Source:San Francisco Chronicle (CA) Author:Spivak, Joshua Area:California Lines:Excerpt Added:07/23/2006

Burning Rainbow Farm, How a Stoner Utopia Went Up in Smoke, By Dean Kuipers, Bloomsbury; 360 Pages; $24.95

Many defense lawyers have criticized recent federal legislation as granting prosecutors and the police immense power in criminal trials. But complaints about prosecutorial overreach are nothing new. Civil libertarians and especially pot-legalization advocates have been arguing that prosecutors, armed with civil asset forfeiture laws, have been able to use legal weapons to take money and potentially ruin otherwise unsuspecting and sometimes completely innocent citizens with loose laws that effectively shift a crushing burden of proof onto the defendant.

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10 US: Book Review: Death Of A Toker's UtopiaTue, 18 Jul 2006
Source:In These Times (US) Author:Wishnia, Steven Area:Michigan Lines:137 Added:07/19/2006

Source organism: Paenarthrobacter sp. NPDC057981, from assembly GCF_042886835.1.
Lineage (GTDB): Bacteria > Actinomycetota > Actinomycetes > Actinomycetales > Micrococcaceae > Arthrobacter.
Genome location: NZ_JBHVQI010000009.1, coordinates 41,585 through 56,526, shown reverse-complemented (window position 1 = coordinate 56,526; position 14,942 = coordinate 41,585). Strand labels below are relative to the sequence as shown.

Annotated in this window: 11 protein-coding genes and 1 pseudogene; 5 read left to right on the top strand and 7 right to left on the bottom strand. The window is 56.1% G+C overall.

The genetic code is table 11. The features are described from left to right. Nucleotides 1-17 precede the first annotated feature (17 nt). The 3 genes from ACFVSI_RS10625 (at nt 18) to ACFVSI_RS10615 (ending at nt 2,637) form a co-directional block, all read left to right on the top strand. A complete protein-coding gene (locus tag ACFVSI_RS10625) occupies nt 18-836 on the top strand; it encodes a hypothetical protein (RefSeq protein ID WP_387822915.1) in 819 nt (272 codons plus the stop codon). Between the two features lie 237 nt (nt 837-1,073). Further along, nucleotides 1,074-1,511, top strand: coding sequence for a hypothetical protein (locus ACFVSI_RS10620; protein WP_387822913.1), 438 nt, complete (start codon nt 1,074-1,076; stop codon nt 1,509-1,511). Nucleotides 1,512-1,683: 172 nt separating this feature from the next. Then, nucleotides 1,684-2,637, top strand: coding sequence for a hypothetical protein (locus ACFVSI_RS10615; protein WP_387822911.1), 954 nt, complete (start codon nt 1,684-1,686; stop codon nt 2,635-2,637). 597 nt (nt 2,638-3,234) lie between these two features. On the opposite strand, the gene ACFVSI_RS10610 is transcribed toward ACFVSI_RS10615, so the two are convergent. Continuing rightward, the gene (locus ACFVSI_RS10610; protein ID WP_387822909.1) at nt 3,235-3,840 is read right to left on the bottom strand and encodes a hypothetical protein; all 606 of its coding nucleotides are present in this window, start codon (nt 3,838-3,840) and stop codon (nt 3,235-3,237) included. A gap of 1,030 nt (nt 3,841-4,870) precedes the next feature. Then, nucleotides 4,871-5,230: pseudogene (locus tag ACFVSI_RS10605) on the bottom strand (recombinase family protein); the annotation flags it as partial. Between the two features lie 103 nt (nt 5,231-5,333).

The motto of Rainbow Farm in Vandalia, Mich., could have been "A Working-Class Hippie Is Something to Be." On Memorial and Labor Day weekends from 1996 to 2000, a few thousand amplifier-factory workers, hippie girls and truckers' wives-turned-political-activists camped out there to smoke weed, listen to rock 'n' roll, hear pro-legalization speeches and commune with the land and each other.

A 34-acre campground owned by a gay couple named Tom Crosslin and Rolland Rohm, Rainbow Farm was located in a hardcore Republican part of southwest Michigan. The county's prosecutor, Scott Teter, believed he was "guided by the Lord" and crusaded against abortion and drugs.

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11 US MI: Book Review: Rainbow Farm Now in Book FormWed, 21 Jun 2006
Source:Cassopolis Vigilant (MI) Author:Eby, John Area:Michigan Lines:203 Added:06/21/2006

On Labor Day weekend 2001, a week before it would be obscured by the Sept. 11 terrorist attacks, an American civil liberties battle brewed in a small, blue-collar town in his native southwest Michigan unbeknownst to Dean Kuipers.